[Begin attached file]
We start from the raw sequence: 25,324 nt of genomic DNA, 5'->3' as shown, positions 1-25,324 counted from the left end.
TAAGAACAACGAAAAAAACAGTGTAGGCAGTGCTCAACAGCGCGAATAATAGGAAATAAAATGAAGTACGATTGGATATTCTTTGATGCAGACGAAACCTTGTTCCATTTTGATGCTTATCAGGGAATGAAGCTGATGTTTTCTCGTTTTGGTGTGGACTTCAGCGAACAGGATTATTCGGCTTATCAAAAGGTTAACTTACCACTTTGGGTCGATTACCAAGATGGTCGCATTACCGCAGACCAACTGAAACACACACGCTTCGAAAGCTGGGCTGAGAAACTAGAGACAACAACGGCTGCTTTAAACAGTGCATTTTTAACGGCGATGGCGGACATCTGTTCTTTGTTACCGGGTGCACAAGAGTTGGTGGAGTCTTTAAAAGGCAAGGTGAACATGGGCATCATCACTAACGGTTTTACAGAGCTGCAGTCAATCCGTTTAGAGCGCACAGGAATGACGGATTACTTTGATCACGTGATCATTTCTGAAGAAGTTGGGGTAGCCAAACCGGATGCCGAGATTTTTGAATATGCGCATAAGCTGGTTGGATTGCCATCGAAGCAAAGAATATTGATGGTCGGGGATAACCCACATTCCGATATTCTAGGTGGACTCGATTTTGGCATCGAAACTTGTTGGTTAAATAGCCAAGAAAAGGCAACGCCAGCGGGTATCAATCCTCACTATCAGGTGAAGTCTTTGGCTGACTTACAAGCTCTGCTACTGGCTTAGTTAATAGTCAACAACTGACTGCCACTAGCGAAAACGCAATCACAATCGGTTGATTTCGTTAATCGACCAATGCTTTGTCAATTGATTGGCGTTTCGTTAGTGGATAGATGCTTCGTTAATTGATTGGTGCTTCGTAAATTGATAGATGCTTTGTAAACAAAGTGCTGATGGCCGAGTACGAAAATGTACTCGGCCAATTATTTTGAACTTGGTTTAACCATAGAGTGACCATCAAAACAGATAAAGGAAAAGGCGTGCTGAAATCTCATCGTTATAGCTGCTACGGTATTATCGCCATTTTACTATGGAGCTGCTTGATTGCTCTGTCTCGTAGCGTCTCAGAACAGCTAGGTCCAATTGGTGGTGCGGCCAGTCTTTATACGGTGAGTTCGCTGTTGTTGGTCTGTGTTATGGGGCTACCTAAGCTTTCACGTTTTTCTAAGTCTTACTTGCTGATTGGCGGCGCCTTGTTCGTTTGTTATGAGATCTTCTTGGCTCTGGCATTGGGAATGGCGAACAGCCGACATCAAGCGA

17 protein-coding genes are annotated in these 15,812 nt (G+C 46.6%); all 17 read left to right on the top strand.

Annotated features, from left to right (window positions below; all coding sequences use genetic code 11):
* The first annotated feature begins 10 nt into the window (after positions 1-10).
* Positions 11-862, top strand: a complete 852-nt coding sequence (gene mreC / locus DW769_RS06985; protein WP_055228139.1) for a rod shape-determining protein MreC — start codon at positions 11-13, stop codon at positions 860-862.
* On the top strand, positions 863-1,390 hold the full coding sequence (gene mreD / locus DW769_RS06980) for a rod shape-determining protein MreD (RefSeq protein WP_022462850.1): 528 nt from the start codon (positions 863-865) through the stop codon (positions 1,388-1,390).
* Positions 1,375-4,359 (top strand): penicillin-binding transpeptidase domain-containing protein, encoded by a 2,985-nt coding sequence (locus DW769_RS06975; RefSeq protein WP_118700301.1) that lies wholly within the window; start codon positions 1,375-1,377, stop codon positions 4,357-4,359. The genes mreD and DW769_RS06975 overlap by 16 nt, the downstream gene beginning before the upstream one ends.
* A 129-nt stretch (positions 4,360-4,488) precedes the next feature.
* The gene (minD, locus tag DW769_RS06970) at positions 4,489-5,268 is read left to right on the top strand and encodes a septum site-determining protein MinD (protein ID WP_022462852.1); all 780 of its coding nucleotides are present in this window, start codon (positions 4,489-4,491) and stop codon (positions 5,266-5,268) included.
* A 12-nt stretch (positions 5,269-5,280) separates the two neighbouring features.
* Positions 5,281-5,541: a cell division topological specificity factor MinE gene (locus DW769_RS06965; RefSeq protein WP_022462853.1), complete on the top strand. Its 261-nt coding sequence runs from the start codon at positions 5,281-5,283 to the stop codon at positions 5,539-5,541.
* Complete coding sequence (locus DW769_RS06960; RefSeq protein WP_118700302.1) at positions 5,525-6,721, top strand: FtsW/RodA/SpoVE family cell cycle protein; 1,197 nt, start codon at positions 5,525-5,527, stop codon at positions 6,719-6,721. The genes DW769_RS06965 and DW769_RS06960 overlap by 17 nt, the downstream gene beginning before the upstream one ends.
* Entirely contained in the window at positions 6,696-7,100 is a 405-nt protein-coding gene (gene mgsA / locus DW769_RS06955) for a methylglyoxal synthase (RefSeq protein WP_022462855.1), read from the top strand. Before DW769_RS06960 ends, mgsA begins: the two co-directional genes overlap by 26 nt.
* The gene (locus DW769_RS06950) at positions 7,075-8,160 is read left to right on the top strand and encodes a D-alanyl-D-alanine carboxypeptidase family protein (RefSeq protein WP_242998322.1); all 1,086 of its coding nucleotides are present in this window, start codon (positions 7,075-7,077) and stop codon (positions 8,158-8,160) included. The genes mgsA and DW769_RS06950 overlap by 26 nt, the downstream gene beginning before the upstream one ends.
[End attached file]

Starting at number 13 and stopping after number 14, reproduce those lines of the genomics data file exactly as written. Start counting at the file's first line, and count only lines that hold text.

* Complete coding sequence (locus DW769_RS06960; RefSeq protein WP_118700302.1) at positions 5,525-6,721, top strand: FtsW/RodA/SpoVE family cell cycle protein; 1,197 nt, start codon at positions 5,525-5,527, stop codon at positions 6,719-6,721. The genes DW769_RS06965 and DW769_RS06960 overlap by 17 nt, the downstream gene beginning before the upstream one ends.
* Entirely contained in the window at positions 6,696-7,100 is a 405-nt protein-coding gene (gene mgsA / locus DW769_RS06955) for a methylglyoxal synthase (RefSeq protein WP_022462855.1), read from the top strand. Before DW769_RS06960 ends, mgsA begins: the two co-directional genes overlap by 26 nt.